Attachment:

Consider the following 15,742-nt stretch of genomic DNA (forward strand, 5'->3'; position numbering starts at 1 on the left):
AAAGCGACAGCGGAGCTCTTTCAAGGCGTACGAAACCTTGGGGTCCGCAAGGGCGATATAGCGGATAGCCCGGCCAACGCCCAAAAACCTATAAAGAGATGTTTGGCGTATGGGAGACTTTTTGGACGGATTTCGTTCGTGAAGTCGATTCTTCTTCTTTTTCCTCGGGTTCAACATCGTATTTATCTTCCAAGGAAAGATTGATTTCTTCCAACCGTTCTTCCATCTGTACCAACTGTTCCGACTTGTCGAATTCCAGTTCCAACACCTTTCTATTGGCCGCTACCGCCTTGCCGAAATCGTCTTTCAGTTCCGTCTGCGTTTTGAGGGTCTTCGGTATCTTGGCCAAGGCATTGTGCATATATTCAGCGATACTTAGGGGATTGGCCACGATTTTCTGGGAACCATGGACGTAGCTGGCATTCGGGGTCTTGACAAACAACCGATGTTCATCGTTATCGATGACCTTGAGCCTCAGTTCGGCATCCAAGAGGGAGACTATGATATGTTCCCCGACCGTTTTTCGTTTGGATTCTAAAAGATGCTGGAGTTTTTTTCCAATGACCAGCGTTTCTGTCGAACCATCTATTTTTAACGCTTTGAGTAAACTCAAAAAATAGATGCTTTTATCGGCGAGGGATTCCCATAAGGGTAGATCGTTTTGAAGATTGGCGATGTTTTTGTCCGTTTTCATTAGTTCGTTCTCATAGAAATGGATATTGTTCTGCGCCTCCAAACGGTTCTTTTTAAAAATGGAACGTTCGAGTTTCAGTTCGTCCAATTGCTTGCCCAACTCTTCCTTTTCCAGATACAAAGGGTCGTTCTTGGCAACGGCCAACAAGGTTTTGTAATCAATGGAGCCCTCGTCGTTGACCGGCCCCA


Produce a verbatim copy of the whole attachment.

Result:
Consider the following 15,742-nt stretch of genomic DNA (forward strand, 5'->3'; position numbering starts at 1 on the left):
AAAGCGACAGCGGAGCTCTTTCAAGGCGTACGAAACCTTGGGGTCCGCAAGGGCGATATAGCGGATAGCCCGGCCAACGCCCAAAAACCTATAAAGAGATGTTTGGCGTATGGGAGACTTTTTGGACGGATTTCGTTCGTGAAGTCGATTCTTCTTCTTTTTCCTCGGGTTCAACATCGTATTTATCTTCCAAGGAAAGATTGATTTCTTCCAACCGTTCTTCCATCTGTACCAACTGTTCCGACTTGTCGAATTCCAGTTCCAACACCTTTCTATTGGCCGCTACCGCCTTGCCGAAATCGTCTTTCAGTTCCGTCTGCGTTTTGAGGGTCTTCGGTATCTTGGCCAAGGCATTGTGCATATATTCAGCGATACTTAGGGGATTGGCCACGATTTTCTGGGAACCATGGACGTAGCTGGCATTCGGGGTCTTGACAAACAACCGATGTTCATCGTTATCGATGACCTTGAGCCTCAGTTCGGCATCCAAGAGGGAGACTATGATATGTTCCCCGACCGTTTTTCGTTTGGATTCTAAAAGATGCTGGAGTTTTTTTCCAATGACCAGCGTTTCTGTCGAACCATCTATTTTTAACGCTTTGAGTAAACTCAAAAAATAGATGCTTTTATCGGCGAGGGATTCCCATAAGGGTAGATCGTTTTGAAGATTGGCGATGTTTTTGTCCGTTTTCATTAGTTCGTTCTCATAGAAATGGATATTGTTCTGCGCCTCCAAACGGTTCTTTTTAAAAATGGAACGTTCGAGTTTCAGTTCGTCCAATTGCTTGCCCAACTCTTCCTTTTCCAGATACAAAGGGTCGTTCTTGGCAACGGCCAACAAGGTTTTGTAATCAATGGAGCCCTCGTCGTTGACCGGCCCCA